[0083] where x is the CO to CO2 conversion rate,

x=(C o −C)/C o

[0084] By plotting ln[−ln(1−x)] vs. 1/T, the apparent activation energy Ea can be read from the slope and the pre-exponential factor A can be calculated from the intercept for the reaction of carbon monoxide with oxygen to produce carbon dioxide, using Fe2O3 nanoparticles as a catalyst for the reaction, as shown in FIG. 9.

[0085] The measured values of A and Ea are tabulated in Table 1, along with values reported in the literature. The average Ea of 14.5 kcal/mol is larger than the typical activation energy of the supported precious metal catalyst (<10 Kcal/mol). However, it is smaller than those of non nanoparticle Fe2O3 (≈20 Kcal/mol).

TABLE 1
Summary of the Activation Energies and Pre-exponential Factors
Flow
Rate Ao Ea
(mL/min) CO % O2 % (s−1) (kcal/mol)
1 300 1.32 1.34  9.0 × 107 14.9
2 900 1.32 1.34 12.3 × 106 14.7
3 1000 3.43 20.6  3.8 × 106 13.5
4 500 3.43 20.6  5.5 × 106 14.3
5 250 3.42 20.6  9.2 × 107 15.3
AVG.  8.0 × 106 14.5
Gas Phase1 39.7
2% Au/TiO2 2 7.6
2.2% Pd/Al2O3 3 9.6
Fe2O3 4 26.4
Fe2O3/TiO2 5 19.4
Fe2O3/Al2O3 6 20.0

[0086]FIG. 10 depicts the temperature dependence for the conversion rate of carbon monoxide using 50 mg Fe2O3 nanoparticles as catalyst in the quartz tube reactor, for flow rates of 300 mL/min and 900 mL/min respectively.

[0087]FIG. 11 depicts contamination and deactivation studies for water using 50 mg Fe2O3 nanoparticles as catalyst in the quartz tube reactor. As can be seen from the graph, compared to curve 1 (without water), the presence of up to 3% water (curve 2) has little effect on the ability of Fe2O3 nanoparticles to convert carbon monoxide to carbon dioxide.

[0088]FIG. 12 illustrates a comparison between the temperature dependence of conversion rate for CuO and Fe2O3 nanoparticles using 50 mg Fe2O3 and 50 mg CuO nanoparticles as catalyst in the quartz tube reactor. Although the CuO nanoparticles have higher conversion rates at lower temperatures, at higher temperatures, the CuO and Fe2O3 have the same conversion rates.

[0089]FIG. 13 shows a flow tube reactor to simulate a cigarette in evaluating different nanopaticle catalysts. Table 2 shows a comparison between the ratio of carbon monoxide to carbon dioxide, and the percentage of oxygen depletion when using CuO, Al2O3, and Fe2O3 nanoparticles.

TABLE 2
Comparison between CuO, Al2O3, and Fe2O3 nanoparticles
Nanoparticle CO/CO2 O2 Depletion (%)
None 0.51 48
Al2O3 0.40 60
CuO 0.29 67
Fe2O3 0.23 100

[0090] In the absence of nanoparticles, the ratio of carbon monxide to carbon dioxide is about 0.51 and the oxygen depletion is about 48%. The data in Table 2 illustrates the improvement obtained by using nanoparticles. The ratio of carbon monoxide to carbon dioxide drops to 0.40, 0.29, and 0.23 for Al2O3, CuO and Fe2O3 nanoparticles, respectively. The oxygen depletion increases to 60%, 67% and 100% for Al2O3, CuO and Fe2O3 nanoparticles, respectively.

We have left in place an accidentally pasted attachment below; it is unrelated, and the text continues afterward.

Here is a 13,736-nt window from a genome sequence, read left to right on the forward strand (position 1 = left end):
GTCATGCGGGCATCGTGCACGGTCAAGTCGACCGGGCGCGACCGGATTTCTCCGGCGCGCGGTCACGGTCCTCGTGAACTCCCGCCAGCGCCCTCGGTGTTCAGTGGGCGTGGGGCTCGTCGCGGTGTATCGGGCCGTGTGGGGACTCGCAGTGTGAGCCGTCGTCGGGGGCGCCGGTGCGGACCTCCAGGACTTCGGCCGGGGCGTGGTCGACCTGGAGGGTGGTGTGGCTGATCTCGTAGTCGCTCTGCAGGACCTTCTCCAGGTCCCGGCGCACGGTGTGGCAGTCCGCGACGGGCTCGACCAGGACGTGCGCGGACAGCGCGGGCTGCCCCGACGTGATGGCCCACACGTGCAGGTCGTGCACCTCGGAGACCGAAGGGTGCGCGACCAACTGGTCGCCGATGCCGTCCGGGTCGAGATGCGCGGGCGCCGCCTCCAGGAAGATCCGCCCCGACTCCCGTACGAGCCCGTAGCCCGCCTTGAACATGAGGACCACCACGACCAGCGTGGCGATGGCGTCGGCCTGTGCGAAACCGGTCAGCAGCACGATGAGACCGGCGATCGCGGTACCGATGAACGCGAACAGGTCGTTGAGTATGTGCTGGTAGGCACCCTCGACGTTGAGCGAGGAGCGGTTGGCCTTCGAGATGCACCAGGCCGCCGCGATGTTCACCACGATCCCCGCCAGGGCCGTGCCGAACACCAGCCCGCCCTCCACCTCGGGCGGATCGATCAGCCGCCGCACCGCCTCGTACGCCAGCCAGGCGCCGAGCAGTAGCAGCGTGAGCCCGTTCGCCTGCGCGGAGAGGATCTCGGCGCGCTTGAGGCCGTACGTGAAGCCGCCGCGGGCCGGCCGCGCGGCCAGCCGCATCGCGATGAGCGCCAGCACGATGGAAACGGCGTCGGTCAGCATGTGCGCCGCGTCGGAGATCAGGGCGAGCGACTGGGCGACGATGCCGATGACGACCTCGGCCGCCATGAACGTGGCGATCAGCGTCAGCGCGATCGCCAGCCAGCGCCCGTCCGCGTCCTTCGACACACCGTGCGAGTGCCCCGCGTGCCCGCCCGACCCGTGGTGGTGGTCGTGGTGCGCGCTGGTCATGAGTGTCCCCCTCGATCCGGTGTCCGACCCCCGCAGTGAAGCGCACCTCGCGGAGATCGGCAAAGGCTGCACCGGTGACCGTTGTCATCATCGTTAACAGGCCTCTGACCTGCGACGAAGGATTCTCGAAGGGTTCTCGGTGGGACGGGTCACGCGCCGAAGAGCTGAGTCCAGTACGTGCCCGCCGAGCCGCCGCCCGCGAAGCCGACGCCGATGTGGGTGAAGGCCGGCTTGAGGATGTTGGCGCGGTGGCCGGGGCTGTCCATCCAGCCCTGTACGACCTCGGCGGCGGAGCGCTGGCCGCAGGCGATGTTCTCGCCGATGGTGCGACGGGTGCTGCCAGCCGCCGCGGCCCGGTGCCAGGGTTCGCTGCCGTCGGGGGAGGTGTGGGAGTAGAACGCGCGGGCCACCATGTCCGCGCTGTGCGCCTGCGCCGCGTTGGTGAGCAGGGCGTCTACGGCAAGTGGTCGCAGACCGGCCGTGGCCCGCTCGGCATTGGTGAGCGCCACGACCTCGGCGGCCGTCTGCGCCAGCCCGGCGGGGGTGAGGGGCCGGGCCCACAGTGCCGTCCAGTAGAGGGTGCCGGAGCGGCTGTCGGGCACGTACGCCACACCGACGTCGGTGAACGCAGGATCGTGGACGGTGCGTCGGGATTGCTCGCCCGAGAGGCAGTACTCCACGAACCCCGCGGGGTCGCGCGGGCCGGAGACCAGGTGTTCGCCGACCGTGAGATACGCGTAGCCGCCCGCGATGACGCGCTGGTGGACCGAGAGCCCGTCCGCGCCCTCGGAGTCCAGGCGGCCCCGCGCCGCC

[0091]FIG. 14 is a graph of temperature versus QMS intensity in a test which shows the amounts of carbon monoxide and carbon dioxide production without a catalyst present. FIG. 15 is a graph of temperature versus QMS intensity in a test which shows the amounts of carbon monoxide and carbon dioxide production when using Fe2O3 nanoparticles as a catalyst. As can be seen by comparing FIG. 14 and FIG. 15, the presence of Fe2O3 nanoparticles increases the ratio of carbon dioxide to carbon monoxide present, and decreases the amount of carbon monoxide present.

[0092] In the absence of the O2, Fe2O3 can also behave as a reagent to oxidize the CO to CO2 with sequential reduction of the Fe2O3 to produce reduced phase such as Fe3O4, FeO and Fe. This property is useful in certain potential applications, such as a burning cigarette, where the O2 is insufficient to oxidize all the CO present. The Fe2O3 can be used as a catalyst first, then again used as an oxidant and destroyed. In this way, the maximum amount of CO can be converted to CO2 with only a minimal amount of Fe2O3 added.

[0093] The reaction of Fe2O3 with CO in absence of 02 involves a number of steps. First, the Fe2O3 will be reduced stepwise to Fe, as the temperature increases,

3Fe2O3+CO≈2Fe3O4+CO2  (5)

2Fe3O4+2CO≈6FeO+2CO2  (6)

6FeO+6CO 6≈Fe+6CO2  (7)

[0094] The total equation is:

Fe2O3+3CO≈2Fe+3CO2  (8)

[0095] The proportions of CO consumed in these three steps described by equations (5), (6), and (7) are 1:2:6. The freshly formed Fe can catalyze the disproportional reaction of CO. The reaction produces CO2 and a carbon deposit,

2CO≈C+CO2  (9)

[0096] The carbon can also react with the Fe to form iron carbides, such as Fe3C, and thus poisons the Fe catalyst. Once the Fe is completely transformed to iron carbide or its surface is completely covered by iron carbide or carbon deposit, then the disproportional reaction of CO stops.